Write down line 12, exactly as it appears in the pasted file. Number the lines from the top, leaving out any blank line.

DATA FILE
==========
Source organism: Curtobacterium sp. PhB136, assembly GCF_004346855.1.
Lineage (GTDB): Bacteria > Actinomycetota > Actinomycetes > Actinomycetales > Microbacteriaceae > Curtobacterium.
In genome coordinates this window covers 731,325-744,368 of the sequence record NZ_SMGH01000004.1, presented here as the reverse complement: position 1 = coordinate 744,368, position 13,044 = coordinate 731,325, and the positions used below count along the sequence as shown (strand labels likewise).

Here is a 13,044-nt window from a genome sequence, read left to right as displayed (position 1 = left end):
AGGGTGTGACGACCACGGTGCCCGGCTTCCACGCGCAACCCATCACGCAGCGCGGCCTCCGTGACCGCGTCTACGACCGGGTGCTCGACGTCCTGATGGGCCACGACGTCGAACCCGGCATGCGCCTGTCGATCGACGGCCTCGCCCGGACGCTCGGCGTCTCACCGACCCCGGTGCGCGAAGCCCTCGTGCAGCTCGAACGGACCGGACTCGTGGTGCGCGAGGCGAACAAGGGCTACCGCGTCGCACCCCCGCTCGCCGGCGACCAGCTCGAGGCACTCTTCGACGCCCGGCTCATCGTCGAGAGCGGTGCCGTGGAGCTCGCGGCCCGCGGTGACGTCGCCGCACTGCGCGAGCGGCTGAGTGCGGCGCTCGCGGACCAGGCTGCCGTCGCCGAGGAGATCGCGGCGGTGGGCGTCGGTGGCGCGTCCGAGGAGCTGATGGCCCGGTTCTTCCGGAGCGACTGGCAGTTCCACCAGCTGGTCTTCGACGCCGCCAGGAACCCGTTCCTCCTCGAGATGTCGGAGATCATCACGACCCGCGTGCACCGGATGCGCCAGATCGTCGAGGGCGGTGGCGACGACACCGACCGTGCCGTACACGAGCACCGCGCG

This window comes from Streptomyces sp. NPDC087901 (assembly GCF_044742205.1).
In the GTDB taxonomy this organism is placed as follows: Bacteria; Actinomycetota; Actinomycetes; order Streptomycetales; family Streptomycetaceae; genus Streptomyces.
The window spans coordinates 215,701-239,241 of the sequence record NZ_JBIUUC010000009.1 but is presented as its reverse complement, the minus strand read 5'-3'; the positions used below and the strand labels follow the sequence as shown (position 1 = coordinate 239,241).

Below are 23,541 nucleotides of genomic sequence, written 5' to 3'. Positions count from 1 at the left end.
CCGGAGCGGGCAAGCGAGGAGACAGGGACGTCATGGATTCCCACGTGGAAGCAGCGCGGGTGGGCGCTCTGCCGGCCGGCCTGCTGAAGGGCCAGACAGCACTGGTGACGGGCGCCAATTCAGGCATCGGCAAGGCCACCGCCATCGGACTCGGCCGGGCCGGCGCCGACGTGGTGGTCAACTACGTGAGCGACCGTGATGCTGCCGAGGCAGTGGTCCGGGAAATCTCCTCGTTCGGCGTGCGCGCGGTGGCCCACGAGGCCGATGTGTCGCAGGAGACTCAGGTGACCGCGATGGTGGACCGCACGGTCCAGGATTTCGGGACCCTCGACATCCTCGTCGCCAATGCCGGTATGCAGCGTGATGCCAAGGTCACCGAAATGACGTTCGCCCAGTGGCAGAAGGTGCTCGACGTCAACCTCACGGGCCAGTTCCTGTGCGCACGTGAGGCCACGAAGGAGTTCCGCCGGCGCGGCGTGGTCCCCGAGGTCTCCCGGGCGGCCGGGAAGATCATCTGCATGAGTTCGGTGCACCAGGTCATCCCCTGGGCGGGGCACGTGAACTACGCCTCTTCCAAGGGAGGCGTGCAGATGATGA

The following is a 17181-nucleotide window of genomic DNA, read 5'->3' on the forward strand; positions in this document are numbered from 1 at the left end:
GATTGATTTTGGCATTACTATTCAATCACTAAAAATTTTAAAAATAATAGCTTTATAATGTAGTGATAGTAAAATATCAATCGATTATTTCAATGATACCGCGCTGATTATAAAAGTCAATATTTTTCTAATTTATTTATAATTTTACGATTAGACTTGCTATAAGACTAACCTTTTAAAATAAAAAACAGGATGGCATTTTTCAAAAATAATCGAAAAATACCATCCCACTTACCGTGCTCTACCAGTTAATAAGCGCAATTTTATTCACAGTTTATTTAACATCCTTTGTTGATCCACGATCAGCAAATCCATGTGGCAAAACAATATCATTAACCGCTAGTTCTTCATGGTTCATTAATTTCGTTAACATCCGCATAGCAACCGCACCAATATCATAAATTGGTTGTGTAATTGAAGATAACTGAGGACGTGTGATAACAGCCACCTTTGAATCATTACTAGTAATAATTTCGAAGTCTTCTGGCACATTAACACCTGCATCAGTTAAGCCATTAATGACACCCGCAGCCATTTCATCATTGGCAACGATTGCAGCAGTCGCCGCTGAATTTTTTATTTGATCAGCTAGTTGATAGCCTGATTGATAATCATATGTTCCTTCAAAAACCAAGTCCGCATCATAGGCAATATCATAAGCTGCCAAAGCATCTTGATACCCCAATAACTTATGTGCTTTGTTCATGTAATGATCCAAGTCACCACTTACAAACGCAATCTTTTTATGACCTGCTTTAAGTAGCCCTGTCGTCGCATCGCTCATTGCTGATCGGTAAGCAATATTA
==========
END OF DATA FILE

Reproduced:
GATTGATTTTGGCATTACTATTCAATCACTAAAAATTTTAAAAATAATAGCTTTATAATGTAGTGATAGTAAAATATCAATCGATTATTTCAATGATACCGCGCTGATTATAAAAGTCAATATTTTTCTAATTTATTTATAATTTTACGATTAGACTTGCTATAAGACTAACCTTTTAAAATAAAAAACAGGATGGCATTTTTCAAAAATAATCGAAAAATACCATCCCACTTACCGTGCTCTACCAGTTAATAAGCGCAATTTTATTCACAGTTTATTTAACATCCTTTGTTGATCCACGATCAGCAAATCCATGTGGCAAAACAATATCATTAACCGCTAGTTCTTCATGGTTCATTAATTTCGTTAACATCCGCATAGCAACCGCACCAATATCATAAATTGGTTGTGTAATTGAAGATAACTGAGGACGTGTGATAACAGCCACCTTTGAATCATTACTAGTAATAATTTCGAAGTCTTCTGGCACATTAACACCTGCATCAGTTAAGCCATTAATGACACCCGCAGCCATTTCATCATTGGCAACGATTGCAGCAGTCGCCGCTGAATTTTTTATTTGATCAGCTAGTTGATAGCCTGATTGATAATCATATGTTCCTTCAAAAACCAAGTCCGCATCATAGGCAATATCATAAGCTGCCAAAGCATCTTGATACCCCAATAACTTATGTGCTTTGTTCATGTAATGATCCAAGTCACCACTTACAAACGCAATCTTTTTATGACCTGCTTTAAGTAGCCCTGTCGTCGCATCGCTCATTGCTGATCGGTAAGCAATATTA